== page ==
Legal custody refers to the right of an individual or individuals to make decisions regarding the care and upbringing of a child while physical or residential custody refers to a designation of where a child shall reside. Relative to legal custody, the legal custodian has the right to make all the major decisions in a child’s life including medical, educational, religious and social decisions involved in raising a child.
Who Can File a Petition for Custody?
A parent, sibling, grandparent or any other person that can show a significant relationship with a child can request custody of a child.
What Types of Custody do Courts Determine?
In custody matters the Court has the power to determine what type of custody will exist between the parties based on the best interests of the child. Essentially the Court will order either joint custody where the decision making power is awarded to two or more people together or sole custody where decision making power is granted to one person. The Court may also determine residential custody which determines where a child shall live.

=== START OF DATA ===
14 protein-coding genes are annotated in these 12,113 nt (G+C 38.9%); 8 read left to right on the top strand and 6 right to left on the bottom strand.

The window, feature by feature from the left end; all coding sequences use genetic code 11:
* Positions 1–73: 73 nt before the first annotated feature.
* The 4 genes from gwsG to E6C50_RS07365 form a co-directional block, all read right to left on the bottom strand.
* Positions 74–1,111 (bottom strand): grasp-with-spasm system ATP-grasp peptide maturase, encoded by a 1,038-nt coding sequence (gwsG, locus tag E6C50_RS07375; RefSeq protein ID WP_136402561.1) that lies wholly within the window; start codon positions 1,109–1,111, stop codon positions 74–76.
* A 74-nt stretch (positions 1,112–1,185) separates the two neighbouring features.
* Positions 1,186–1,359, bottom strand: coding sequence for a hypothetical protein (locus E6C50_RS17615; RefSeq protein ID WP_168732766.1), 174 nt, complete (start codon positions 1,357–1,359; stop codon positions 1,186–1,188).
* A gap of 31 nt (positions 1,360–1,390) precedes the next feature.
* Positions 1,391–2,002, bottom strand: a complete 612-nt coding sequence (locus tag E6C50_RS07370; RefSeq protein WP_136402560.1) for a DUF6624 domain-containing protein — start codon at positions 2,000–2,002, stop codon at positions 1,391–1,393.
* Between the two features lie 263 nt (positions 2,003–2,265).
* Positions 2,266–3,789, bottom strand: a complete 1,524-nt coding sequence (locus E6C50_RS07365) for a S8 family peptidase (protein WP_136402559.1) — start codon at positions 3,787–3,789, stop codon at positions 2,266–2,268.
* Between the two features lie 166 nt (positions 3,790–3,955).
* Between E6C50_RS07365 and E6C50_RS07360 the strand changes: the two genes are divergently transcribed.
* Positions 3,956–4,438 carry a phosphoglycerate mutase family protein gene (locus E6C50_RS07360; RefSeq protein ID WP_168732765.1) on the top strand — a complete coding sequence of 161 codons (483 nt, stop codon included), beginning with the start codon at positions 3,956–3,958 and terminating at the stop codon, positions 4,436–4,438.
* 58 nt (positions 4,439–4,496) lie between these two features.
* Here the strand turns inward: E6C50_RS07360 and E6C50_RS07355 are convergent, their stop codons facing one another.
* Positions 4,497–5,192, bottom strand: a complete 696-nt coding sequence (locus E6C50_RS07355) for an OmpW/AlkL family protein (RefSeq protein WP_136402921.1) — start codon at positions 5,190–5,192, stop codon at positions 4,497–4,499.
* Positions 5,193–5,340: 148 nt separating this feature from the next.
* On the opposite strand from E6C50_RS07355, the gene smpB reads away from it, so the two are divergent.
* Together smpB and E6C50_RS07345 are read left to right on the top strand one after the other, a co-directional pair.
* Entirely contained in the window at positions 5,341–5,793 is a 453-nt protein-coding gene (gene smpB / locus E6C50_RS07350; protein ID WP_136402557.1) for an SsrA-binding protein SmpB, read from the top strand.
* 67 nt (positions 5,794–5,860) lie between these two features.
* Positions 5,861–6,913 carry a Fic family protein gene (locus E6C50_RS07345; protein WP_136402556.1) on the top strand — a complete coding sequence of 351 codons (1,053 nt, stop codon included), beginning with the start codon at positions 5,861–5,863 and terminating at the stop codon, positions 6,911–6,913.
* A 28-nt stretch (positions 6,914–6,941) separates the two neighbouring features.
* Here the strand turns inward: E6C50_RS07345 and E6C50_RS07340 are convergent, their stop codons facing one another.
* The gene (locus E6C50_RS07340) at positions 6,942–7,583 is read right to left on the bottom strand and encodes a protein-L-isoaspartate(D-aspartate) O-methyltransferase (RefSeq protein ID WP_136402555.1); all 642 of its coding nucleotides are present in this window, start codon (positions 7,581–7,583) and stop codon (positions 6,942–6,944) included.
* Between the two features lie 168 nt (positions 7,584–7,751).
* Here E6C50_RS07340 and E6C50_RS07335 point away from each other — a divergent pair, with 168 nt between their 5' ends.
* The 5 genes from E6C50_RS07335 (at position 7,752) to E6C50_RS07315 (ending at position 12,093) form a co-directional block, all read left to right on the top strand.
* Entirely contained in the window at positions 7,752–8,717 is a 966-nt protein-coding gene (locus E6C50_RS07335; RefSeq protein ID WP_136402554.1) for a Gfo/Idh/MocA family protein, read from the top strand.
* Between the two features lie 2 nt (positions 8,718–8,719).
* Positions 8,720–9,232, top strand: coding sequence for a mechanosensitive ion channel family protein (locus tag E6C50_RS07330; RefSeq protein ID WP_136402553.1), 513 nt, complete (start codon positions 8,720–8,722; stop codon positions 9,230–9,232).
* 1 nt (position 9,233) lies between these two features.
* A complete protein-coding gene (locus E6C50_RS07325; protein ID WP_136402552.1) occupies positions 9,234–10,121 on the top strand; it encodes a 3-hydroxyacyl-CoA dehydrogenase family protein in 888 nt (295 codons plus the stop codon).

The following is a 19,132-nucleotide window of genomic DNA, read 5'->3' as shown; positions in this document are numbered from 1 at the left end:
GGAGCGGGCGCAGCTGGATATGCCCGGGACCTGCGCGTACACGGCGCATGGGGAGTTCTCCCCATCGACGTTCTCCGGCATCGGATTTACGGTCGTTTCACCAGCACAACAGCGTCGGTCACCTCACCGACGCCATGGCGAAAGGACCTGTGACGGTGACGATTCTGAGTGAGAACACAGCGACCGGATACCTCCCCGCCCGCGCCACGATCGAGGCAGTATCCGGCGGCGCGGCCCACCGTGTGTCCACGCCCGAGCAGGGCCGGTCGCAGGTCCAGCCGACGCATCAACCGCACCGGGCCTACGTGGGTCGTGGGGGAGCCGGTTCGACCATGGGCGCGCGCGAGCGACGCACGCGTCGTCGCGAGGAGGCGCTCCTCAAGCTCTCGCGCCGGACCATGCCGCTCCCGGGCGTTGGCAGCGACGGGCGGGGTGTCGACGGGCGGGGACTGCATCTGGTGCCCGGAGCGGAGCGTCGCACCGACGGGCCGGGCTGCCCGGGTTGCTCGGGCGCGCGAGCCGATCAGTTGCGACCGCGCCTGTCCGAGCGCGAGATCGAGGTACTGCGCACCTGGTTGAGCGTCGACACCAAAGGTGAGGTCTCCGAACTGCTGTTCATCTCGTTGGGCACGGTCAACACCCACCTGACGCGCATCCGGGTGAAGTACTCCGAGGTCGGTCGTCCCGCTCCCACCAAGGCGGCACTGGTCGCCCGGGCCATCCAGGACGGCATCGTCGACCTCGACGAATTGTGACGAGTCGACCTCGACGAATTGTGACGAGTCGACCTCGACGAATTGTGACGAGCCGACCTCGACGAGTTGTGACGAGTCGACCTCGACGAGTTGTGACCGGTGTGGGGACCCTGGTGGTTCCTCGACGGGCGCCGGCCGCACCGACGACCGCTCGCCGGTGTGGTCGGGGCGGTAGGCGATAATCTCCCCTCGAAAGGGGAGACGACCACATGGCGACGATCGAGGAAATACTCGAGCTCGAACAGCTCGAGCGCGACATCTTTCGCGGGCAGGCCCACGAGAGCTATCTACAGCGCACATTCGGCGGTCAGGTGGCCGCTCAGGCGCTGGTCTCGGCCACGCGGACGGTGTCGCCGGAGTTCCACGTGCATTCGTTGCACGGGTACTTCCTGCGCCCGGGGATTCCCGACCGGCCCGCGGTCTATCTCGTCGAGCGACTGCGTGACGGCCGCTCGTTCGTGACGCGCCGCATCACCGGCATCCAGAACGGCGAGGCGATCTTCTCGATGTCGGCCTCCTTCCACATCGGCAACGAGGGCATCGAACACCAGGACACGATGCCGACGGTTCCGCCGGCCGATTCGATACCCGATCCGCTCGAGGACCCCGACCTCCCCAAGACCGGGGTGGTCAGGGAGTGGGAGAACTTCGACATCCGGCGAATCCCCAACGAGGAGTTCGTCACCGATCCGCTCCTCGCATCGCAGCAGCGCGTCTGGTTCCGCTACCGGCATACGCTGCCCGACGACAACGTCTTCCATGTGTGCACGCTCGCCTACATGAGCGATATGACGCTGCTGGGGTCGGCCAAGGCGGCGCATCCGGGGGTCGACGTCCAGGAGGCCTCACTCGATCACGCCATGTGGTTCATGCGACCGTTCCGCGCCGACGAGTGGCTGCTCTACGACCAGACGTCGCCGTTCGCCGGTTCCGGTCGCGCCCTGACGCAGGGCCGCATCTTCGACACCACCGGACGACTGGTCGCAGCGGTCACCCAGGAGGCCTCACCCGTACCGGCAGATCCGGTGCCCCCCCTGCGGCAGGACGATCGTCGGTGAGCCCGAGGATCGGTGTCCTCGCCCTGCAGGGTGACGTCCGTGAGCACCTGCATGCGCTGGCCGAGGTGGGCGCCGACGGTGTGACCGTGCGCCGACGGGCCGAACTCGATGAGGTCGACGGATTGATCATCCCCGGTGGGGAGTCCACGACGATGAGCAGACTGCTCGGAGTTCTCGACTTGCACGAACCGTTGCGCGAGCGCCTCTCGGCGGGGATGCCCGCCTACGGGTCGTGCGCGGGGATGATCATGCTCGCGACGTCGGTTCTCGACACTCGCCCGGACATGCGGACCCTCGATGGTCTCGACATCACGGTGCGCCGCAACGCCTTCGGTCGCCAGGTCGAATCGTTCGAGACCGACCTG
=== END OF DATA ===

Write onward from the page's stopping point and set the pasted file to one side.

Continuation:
How is Custody Determined?
Custody may be determined by agreement of the parties or the Court may decide after a trial of the matter. The Court’s decision will be based on the “best interests” of the child.
Do I Have the Right to Counsel?
Yes. You should be advised of your right to counsel at your first appearance in Court. If you are the parent or legal custodian of the child and you are unable to afford an attorney, one will be provided to you free of charge by the Assigned Counsel Program.